Yesterday at Wisconsin Dells I got to 200,000: Miles, that is, not words.
When we bought the car in 1995, I had no idea we would still own it now, much less if or when we would reach this milestone. Yesterday I was so excited that I took an exit when the odometer was getting close, so that I could drive around slowly and pull to the side of the road for the photo.
When do you plan to finish your novel? Will you set a deadline? Or will you work on it steadily with daily or weekly writing goals until the work is complete? Which strategy works better for you?
Last year, I used the deadline for the Random House first middle-grade novel contest as a goal, and it worked very well as a way to keep me on track and focused. If you write young adult fiction, you want to consider using Random House’s First Young Adult Novel Contest deadline as a goal this year (manuscripts must be postmarked after October 1, 2010, but no later than December 31, 2010). A friend of mine is using a contest deadline this year to finish her romance novel, as well.
For my current work, I am not going to set a deadline, at least not now, because I don’t have a good handle yet on how long the finished novel will be. Instead, I’ll stick with continual work and daily writing as my goal.
More Writing Goal Resources
Ami Mattison, in a post on her wonderful blog poetryNprogress (not just for poets), offers advice on “Developing a Writing Routine: How To Write Every Day,” including this:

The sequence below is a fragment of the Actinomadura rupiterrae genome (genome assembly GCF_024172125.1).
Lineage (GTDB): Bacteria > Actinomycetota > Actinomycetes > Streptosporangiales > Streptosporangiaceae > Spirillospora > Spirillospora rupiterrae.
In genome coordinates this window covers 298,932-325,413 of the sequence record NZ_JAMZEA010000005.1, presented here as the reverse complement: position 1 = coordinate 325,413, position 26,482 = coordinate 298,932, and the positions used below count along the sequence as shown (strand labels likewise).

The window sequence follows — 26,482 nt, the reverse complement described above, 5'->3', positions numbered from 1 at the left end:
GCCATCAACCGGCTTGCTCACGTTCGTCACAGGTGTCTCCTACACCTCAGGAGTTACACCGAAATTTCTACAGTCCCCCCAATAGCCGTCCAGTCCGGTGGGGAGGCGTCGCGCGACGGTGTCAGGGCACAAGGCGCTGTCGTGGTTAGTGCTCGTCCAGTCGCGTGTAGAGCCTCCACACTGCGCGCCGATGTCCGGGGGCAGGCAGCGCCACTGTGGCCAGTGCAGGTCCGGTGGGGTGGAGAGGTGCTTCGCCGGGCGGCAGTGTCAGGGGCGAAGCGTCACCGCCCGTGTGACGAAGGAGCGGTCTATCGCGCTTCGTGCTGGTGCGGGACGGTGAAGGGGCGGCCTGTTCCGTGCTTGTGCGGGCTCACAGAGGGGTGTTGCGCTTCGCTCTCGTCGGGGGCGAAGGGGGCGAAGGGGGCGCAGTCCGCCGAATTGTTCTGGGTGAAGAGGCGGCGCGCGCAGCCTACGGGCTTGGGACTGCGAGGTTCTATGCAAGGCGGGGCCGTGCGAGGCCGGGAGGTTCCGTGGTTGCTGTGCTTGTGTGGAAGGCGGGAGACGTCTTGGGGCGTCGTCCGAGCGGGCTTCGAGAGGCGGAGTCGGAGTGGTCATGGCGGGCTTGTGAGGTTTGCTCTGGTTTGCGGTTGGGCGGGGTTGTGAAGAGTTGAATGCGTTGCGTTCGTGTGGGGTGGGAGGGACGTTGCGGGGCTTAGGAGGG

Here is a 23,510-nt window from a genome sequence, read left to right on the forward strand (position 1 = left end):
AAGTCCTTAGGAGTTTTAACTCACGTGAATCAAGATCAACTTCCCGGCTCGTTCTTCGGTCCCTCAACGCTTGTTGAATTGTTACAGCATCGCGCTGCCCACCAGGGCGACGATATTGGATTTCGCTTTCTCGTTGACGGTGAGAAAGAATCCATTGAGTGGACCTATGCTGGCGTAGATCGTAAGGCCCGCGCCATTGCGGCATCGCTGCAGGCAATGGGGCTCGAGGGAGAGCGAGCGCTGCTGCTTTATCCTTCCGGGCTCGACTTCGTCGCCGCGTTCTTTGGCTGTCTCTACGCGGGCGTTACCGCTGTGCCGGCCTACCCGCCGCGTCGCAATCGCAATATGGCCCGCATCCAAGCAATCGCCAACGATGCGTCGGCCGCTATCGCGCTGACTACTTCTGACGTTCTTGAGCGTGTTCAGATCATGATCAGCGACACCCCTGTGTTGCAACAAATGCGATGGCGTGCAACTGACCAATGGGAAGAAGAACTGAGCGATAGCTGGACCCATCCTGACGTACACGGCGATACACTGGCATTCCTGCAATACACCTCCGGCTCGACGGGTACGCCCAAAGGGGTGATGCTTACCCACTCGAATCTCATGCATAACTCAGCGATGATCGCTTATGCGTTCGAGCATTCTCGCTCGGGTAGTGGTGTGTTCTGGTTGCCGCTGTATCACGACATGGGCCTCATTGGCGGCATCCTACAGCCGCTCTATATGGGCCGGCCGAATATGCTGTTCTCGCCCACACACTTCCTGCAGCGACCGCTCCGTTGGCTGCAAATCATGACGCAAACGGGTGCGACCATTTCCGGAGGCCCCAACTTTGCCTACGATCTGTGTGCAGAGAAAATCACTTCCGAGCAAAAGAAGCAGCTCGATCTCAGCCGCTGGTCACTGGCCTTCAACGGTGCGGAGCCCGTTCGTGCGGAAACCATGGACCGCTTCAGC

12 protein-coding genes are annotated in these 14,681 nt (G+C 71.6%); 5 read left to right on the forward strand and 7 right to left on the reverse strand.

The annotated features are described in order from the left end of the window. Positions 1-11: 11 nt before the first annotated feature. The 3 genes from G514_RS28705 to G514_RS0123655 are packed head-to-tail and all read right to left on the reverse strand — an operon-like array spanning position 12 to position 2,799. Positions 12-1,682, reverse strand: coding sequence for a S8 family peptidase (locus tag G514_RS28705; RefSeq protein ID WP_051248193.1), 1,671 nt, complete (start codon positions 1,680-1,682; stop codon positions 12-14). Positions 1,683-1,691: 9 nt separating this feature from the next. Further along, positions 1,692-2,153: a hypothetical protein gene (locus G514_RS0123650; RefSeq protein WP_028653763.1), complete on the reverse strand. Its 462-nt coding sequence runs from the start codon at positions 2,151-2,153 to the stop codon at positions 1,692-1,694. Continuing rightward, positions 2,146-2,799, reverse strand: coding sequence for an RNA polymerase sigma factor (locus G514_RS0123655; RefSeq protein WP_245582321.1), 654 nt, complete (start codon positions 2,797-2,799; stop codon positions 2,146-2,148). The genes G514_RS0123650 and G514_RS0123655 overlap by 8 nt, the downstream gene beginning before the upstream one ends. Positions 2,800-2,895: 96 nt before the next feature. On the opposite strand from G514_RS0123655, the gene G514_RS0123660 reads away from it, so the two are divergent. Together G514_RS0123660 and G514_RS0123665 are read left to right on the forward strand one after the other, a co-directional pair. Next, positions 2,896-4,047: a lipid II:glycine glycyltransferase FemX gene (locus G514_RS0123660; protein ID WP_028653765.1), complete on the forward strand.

“So, how do you stay motivated and maintain your writing routine? One way I stay motivated is to share my completed poems or more developed drafts via email to friends or my personal blogs. By doing this, I tend to get positive and constructive feedback from the supportive people in my life. Also, sharing your work with your greatest fan, such as your mother or your best friend, can be a great way to get instant gratification. I share my work with my partner who, of course, thinks everything I write is utterly brilliant.”
Finding a way to share your writing with someone you trust, whether that means sharing portions of the work itself or just talking about what you are doing, is a way to keep the work present and tangible. Since I began meeting monthly with a writing buddy, my direction is clearer, my writing is stronger, and my written output is greater, even if all we do is share our goals and be each other’s cheerleader. And, of course, this blog is also my way of keeping myself accountable.
For yet more inspiration, take a look at the the blog Write It Sideways, especially the posts “A 6 Month Weigh-In of Your Annual Writing Goals,” self-reflection from another author whose goal is to finish her novel this year, and “The #1 Reason You’ll Never Finish Writing Your Novel” (thanks, Ami, for the link).
And, yes, I did write my page last night! In doing so, I got so excited about the story that I woke up at 3:30 a.m. as the plot lines work themselves out in my mind. I don’t mind the lost sleep.